Today’s post is by Terry Foraker. Welcome to Bookends, a new column where I give you a peek over my shoulder at what I am currently reading and hopefully toss out a quasi-thoughtful question or two.
The other night I finished listening to the audio version of The Screwtape Letters by C.S. Lewis. (There are actually two or three audio versions floating around; I recommend the one read by John Cleese of Monty Python fame. He brilliantly brings out both the pomposity and the sinister humor in the work; this recording won the Grammy award for best spoken word recording of 1988.) For some reason I find myself drawn to Screwtape (either the audio or print edition) this time of year, perhaps because after a surfeit of Christmas cheer I am in generally in need of a healthy dose of comic cynicism. For those who have not yet read or listened to Screwtape, it consists of a series of letters written by Screwtape, a sort of middle manager in the realms of hell (referred to by Screwtape as the “lowerarchy”) to his nephew Wormwood, who is a brand-new tempter assigned to a young Englishman, referred to simply as “the Patient.” (Incidentally, proper names are seldom used in this book. God is referred to as “the Enemy” and Satan is “Our Father Below.” The only exceptions are the rather nasty-sounding names assigned to Screwtape’s colleagues: Slubgob, Triptweeze, Glubose, and so on.) While discussing the two malefactors’ attempts to undo the Patient spiritually, the letters also contain some keen psychological insights into human nature. The book’s setting during the Second World War made it particularly timely and topical, as it was written during that period.
Lewis begins his preface by expressing his opinions of the imagery employed throughout the years in depicting heavenly messengers. He then moves on to discuss some of the horrific images used in depicting devils-particulary, bats’ wings as an outward manifestation of inward corruption. In what is to my mind the most intriguing part of his preface, he states rather bluntly, “I like bats much better than bureaucrats.” He explains that, in keeping with the times, he has chosen to project his voice through a generally dignified, respectable, soft-spoken gentleman who nevertheless masks a deep hostility and rage which only occasionally seeps through (most notably when Screwtape learns that Wormwood’s patient is in love with a Christian girl). For the most part, Lewis observes,
The greatest evil is not now done . . . in concentration camps and labour camps. In those we see its final result. But it is conceived and ordered (moved, seconded, carried, and minuted) in clean, carpeted, warmed, and well-lighted offices by quiet men with white collars and cut fingernails and smooth-shaven cheeks who do not need to raise their voice. Hence, naturally enough, my symbol for Hell is something like the bureaucracy of a police state or the offices of a thoroughly nasty business concern. (The Screwtape Letters, p. x; all page references are from the 1982 Macmillan revised paperback edition.)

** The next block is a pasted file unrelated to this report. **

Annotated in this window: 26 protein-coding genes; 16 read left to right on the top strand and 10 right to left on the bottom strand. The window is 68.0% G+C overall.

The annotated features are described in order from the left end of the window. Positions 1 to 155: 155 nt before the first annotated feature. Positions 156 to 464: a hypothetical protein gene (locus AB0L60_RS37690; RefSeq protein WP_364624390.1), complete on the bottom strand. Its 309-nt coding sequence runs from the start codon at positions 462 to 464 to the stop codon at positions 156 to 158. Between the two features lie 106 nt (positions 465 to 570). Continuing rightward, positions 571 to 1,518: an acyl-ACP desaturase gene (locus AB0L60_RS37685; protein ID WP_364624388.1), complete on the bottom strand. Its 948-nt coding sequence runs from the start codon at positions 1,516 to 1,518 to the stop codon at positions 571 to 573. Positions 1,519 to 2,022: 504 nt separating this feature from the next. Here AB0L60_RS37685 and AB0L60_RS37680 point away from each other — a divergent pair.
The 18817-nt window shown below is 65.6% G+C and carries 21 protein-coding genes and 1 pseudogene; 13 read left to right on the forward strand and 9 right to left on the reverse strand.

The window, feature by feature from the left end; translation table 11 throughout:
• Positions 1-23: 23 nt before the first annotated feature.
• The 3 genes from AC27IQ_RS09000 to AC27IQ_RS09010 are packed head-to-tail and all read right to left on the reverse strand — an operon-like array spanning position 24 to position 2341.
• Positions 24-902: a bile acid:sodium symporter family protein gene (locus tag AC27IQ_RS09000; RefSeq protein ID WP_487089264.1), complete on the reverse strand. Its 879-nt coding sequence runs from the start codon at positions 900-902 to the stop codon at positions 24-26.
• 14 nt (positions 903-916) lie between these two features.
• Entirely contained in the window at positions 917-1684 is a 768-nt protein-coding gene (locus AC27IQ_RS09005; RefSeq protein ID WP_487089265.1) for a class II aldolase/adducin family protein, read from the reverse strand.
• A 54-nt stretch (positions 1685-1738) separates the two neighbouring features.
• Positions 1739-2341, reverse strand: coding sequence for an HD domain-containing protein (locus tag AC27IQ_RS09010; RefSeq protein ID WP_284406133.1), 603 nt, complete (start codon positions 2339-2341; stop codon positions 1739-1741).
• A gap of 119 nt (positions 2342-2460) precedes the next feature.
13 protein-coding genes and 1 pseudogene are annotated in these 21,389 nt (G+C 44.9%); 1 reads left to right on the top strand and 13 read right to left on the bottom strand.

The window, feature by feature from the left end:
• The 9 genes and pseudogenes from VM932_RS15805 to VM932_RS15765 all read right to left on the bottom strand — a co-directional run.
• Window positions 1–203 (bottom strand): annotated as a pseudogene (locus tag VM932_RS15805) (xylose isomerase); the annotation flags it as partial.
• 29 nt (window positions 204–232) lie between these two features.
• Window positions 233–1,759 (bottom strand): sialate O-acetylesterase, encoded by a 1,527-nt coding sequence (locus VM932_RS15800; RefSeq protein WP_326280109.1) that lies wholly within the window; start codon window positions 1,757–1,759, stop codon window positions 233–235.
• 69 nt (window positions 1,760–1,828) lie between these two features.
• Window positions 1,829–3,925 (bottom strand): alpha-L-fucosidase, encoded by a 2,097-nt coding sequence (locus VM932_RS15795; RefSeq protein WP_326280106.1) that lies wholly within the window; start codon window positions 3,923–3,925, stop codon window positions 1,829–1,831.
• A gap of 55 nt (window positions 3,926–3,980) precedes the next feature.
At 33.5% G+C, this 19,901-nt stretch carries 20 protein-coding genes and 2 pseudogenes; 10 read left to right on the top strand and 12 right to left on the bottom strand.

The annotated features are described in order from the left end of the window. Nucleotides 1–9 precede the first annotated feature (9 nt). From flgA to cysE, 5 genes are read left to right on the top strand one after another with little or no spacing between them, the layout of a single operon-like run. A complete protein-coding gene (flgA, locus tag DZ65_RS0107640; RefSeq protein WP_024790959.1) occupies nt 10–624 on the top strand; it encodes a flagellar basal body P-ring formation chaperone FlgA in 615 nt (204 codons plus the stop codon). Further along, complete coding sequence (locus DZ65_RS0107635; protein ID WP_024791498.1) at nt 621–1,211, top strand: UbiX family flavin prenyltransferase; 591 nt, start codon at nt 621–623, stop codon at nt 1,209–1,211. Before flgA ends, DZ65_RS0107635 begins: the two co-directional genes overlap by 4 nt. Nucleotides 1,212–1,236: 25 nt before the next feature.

A related metaphor, which Lewis refers to more than once in the piece, is what he calls “spiritual cannibalism” wherein a stronger entity consumes a weaker one and absorbs its will into its own-sort of the spiritual equivalent of a hostile takeover. Lewis intends this to be a perversion of the Christian concept of submitting one’s will to that of God only to receive one’s own self back in a greatly improved version. Two primary differences between God’s way of absorption and that of the devils are noteworthy here: first, God wishes us to surrender our wills so that we can be purified and receive back far more than we sacrificed:
Remember, always, that [the Enemy] really likes the little vermin, and sets an absurd value on the distinctness of every one of them. When He talks of their losing their selves, He only means abandoning the clamour of self-will; once they have done that, He really gives them back all their personality, and boasts (I am afraid, sincerely) that when they are wholly His they will be more themselves than ever. Hence, while He is delighted to see them sacrificing even their innocent wills to His, He hates to see them drifting away from their own nature for any other reason. (59)
In contrast, the devils are entirely self-serving in their motivations; their aim is simply to conquer:
The whole philosophy of Hell rests on recognition of the axiom that one thing is not another thing, and, specially, that one self is not another self. My good is my good and your good is yours. What one gains another loses. Even an inanimate object is what it is by excluding all other objects from the space it occupies; if it expands, it does so by thrusting other objects aside or by absorbing them. A self does the same. With beasts the absorption takes the form of eating; for us, it means the sucking of will and freedom out of a weaker self into a stronger. “To be” means “to be in competition”. (81)
The second difference concerns the means by which these aims are achieved. While God desires, and even requires our wills, he will never forcefully take them from us–in Screwtape’s words, “He cannot ravish. He can only woo.” (38) The devils, on the other hand, are far more aggressive in their approach: “Our Father hopes in the end to say ‘Mine’ of all things on the more realistic and dynamic ground of conquest.” (99)
To return to the “voice” which Lewis employs in Screwtape: I see it mainly as a reflection of the dictatorial times in which Lewis lived, with its Hitlers, Mussolinis, and Stalins. On the other hand, there also seem to be traces of a big business bureaucracy such as we see in abundance today. If the book were to be written today, how do you think the voice might differ?